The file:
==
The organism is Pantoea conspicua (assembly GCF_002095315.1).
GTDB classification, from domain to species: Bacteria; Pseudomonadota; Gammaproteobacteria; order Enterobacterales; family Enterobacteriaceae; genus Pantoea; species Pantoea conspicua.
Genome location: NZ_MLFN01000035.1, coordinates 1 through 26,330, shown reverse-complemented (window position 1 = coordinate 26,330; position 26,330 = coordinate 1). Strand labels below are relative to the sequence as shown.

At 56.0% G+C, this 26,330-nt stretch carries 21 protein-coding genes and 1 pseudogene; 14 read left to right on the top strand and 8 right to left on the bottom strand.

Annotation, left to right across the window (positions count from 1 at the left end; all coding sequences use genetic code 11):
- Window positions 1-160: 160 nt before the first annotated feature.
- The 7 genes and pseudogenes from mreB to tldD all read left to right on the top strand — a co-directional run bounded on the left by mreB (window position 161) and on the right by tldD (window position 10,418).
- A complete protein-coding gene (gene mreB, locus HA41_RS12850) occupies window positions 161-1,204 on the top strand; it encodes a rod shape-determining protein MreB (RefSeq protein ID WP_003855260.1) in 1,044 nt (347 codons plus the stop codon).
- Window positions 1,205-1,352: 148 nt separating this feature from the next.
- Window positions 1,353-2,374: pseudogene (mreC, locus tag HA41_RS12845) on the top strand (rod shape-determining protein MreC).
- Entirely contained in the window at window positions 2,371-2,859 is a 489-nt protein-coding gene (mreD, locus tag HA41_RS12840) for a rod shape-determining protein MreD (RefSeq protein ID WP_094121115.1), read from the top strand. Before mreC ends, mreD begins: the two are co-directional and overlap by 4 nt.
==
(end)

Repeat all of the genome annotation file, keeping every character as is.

The organism is Pantoea conspicua (assembly GCF_002095315.1).
GTDB classification, from domain to species: Bacteria; Pseudomonadota; Gammaproteobacteria; order Enterobacterales; family Enterobacteriaceae; genus Pantoea; species Pantoea conspicua.
Genome location: NZ_MLFN01000035.1, coordinates 1 through 26,330, shown reverse-complemented (window position 1 = coordinate 26,330; position 26,330 = coordinate 1). Strand labels below are relative to the sequence as shown.

At 56.0% G+C, this 26,330-nt stretch carries 21 protein-coding genes and 1 pseudogene; 14 read left to right on the top strand and 8 right to left on the bottom strand.

Annotation, left to right across the window (positions count from 1 at the left end; all coding sequences use genetic code 11):
- Window positions 1-160: 160 nt before the first annotated feature.
- The 7 genes and pseudogenes from mreB to tldD all read left to right on the top strand — a co-directional run bounded on the left by mreB (window position 161) and on the right by tldD (window position 10,418).
- A complete protein-coding gene (gene mreB, locus HA41_RS12850) occupies window positions 161-1,204 on the top strand; it encodes a rod shape-determining protein MreB (RefSeq protein ID WP_003855260.1) in 1,044 nt (347 codons plus the stop codon).
- Window positions 1,205-1,352: 148 nt separating this feature from the next.
- Window positions 1,353-2,374: pseudogene (mreC, locus tag HA41_RS12845) on the top strand (rod shape-determining protein MreC).
- Entirely contained in the window at window positions 2,371-2,859 is a 489-nt protein-coding gene (mreD, locus tag HA41_RS12840) for a rod shape-determining protein MreD (RefSeq protein ID WP_094121115.1), read from the top strand. Before mreC ends, mreD begins: the two are co-directional and overlap by 4 nt.